By PRATCH RUJIVANAROM
THE “vaccine denial” common in some Muslim communities has contributed to the deaths of at least six patients, including children, during a measles outbreak in the far South.
Though vaccines are proven to prevent diseases, the Department of Disease Control (DDC) is worried that a measles epidemic is quickly spreading in the three southernmost provinces of Yala, Pattani and Narathiwat -due to a large proportion of the residents rejecting immunisation for religious reasons.
Yala province alone has experienced nearly 500 measles infections since the sometimes deadly disease began spreading in June, according to the Yala Provincial Public Health Office. So far there have been six deaths in the province, and the infection rate has rapidly risen since September.
The main cause of the mass outbreak of measles in the far South is the large number of Muslims who are refusing to take the vaccine, said Vaccine Preventable Diseases Division director Dr Pornsak Yoocharoen. They have been incorrectly taught that these vaccines are haram, forbidden for Muslims to use or consume. Parents wrongly believe it would be against Islamic teaching to allow their children to be immunised by taking the vaccine.
“The high proportion of vaccine denial among the population group has reduced the immunisation coverage down to 30-40 per cent in some areas, which highly increases the risk for mass infections of vaccine preventable diseases in that area,” Pornsak said.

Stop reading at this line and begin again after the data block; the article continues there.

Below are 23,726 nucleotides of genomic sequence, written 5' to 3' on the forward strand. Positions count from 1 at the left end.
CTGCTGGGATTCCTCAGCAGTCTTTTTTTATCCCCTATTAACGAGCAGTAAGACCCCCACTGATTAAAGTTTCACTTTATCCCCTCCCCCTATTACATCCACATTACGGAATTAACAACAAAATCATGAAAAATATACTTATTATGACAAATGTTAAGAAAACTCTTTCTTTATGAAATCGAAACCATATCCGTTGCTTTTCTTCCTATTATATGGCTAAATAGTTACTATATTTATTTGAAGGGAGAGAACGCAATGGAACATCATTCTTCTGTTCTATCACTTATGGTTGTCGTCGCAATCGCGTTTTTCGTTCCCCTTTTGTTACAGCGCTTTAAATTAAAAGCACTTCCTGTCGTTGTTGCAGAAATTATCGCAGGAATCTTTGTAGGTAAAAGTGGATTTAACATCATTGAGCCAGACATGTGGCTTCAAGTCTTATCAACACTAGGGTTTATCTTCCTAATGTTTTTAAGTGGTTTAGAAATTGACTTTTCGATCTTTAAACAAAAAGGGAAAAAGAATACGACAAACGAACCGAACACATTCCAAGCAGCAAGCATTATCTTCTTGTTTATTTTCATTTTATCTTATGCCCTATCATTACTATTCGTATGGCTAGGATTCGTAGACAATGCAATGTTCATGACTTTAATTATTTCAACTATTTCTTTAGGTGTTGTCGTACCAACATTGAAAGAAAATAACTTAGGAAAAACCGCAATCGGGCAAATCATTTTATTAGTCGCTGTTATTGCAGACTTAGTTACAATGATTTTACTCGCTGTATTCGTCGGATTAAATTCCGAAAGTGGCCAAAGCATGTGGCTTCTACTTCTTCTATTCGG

The refusals continue “even though the Sheikhul Islam Office has already told the Muslim communities in Thailand that the use of vaccines is not against the Islamic teaching”, he said.
Sheikhul Islam Office secretary Sutham Boonmalert last Thursday directly addressed the issue, saying that though some vaccines contain ingredients derived from pigs, which are forbidden for Muslims, it was more important for a good Muslim to remain in good physical health at all times.
Therefore, until alternative vaccines that do not contain haram ingredients are invented, Muslims may use vaccines without having to worry that they are violating the Islamic doctrine, Sutham stated.
Pornsak said the main problem is that many Muslims in the far South remain sceptical about the official clarification and advice from authorities. They are unconvinced and instead believe in the inaccurate teachings of their local Dato (Islamic teacher), who preaches against vaccination.
“We have been trying to promote childhood immunisation in the three Southernmost provinces for many years, but this effort is not very fruitful,” he said.
“This is because since the southern insurgency was ignited a decade ago, officers have found it harder to work with local communities due to the lack of trust among local Muslims and the insecure situation for the officers.”
Moreover, he said some side-effects of vaccination, which may cause mild fever in children, also caused their parents to fear harm to their children’s health from vaccines.
He estimated that due to the severity of vaccine denial in the far South, the overall vaccine coverage in Yala, Pattani, and Narathiwat was as low as 50 per cent, well below the medically endorsed rate of over 80 per cent, and too low to create mutual immunity to diseases among the population group.
He added that the lower than average vaccination coverage in the far South also raised the risks for a major outbreak of other vaccine preventable diseases, such as diphtheria, rubella and pertussis.
Measles is a highly infectious disease and can be fatal in children. Vaccinating a child age between nine months and two years old is an effective prevention.